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depression and learning


PatPaul
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Hi,

I have a question about depression and it's long term effects on learning. I have been on anti-depressants since 1997. My question is that I have had terrible time trying to learn a second language. I have been plugging away at in on and off for 18 years. I posted a question on a site dedicated to those people who study or who have matered the language. Many of the respondents to my question seemed to believe that if I have not been able to master the language after so many years I must have a problem. I know in the throes of a severe depression that cognitive abilities don't function well, but what about when I am on meds, or ever before I was officially diagnosed with depression. I guess I would like to know if a mood disorder can limit one's ability to learn something that others seem to do some much easier?

PP

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Two questions, PP: Do you speak any other languages, other than English, and what age did you start learning the language in question?

In my case, I was forced to learn French at age 8, and acquired it quickly, but as an adult, struggled to pick up even a few words of Mandarin Chinese, despite being married to a native speaker. I think age has a lot to do with it, or at least it did for me.

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Malign raises good questions, age is a factor as well as previous learning of other languages. I picked up English in my teens and others in my family late into their 30's-- and English is tough to learn b/c it makes little sense (ask anyone trying to learn it as a second language:D).

But to be more specific, depression is believed to be correlated (no one is sure if this is a correlation or causation) with lowered levels of catecholamines (particularly norepinephrine), which affects learning. For really exciting reading (nah), hit CATECHOLOMINE HYPOTHESIS AND MOOD on the web and you should be able to learn more. I just happen to remember this from school nearly 20 years ago, but it hasn't changed muc since then.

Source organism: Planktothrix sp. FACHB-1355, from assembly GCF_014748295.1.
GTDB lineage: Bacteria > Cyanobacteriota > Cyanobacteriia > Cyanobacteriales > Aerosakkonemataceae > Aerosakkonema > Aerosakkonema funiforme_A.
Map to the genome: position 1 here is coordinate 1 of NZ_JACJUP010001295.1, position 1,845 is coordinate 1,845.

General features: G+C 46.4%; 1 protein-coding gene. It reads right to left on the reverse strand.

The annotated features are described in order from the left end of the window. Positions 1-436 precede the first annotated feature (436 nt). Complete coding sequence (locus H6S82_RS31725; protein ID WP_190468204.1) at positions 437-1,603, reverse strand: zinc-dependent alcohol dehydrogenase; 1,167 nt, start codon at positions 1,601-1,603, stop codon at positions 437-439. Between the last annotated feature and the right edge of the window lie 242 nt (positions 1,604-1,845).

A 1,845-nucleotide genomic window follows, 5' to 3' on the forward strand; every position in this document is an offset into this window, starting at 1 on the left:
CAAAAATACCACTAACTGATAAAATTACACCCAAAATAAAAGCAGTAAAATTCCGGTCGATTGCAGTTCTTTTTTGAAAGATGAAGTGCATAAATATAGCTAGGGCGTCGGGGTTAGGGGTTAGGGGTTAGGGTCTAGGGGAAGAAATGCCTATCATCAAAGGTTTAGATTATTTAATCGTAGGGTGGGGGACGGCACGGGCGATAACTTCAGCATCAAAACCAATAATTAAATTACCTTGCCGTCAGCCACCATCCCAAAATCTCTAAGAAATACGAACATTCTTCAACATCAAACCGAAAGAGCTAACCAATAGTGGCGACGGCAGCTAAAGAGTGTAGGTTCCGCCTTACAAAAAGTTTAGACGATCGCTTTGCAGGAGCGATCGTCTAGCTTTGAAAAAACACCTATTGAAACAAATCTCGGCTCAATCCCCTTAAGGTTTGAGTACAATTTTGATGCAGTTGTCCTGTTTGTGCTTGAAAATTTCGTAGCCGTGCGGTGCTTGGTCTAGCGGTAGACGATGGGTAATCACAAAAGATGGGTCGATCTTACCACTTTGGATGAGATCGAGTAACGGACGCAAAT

Depression is tough to live with, especially for as long as you've been struggling with it. And not being able to learn quickly can only make things more frustrating for you. Some antidepressants can affect the catecholomines. Read up on the one you're on and it should tell you which neurotransmitters are affected.

Good luck and I hope this helps. By the way, the Rosetta Stone CD's are excellent (but they're expensive, even on Ebay).

Edited by David O
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Good morning Patpaul,

Paxil primarily blocks the uptake of serotonin into human platelets. It has only very weak effects on norepinephrine and dopamine neuronal reuptake-- to nuerotransmitters connected to learning. Talk to you psychiatrist and see if there can be a safe switch made to another SSRI (the drug type for Paxil), and then see what happens.

My thinking also is to ask if you have daily structured learning times and places, a partner that speaks the language, proven learning strategies, etc. All of this will help a bunch too. It may not all be the depression and meds.

Good luck and I hope this helps.

Edited by David O
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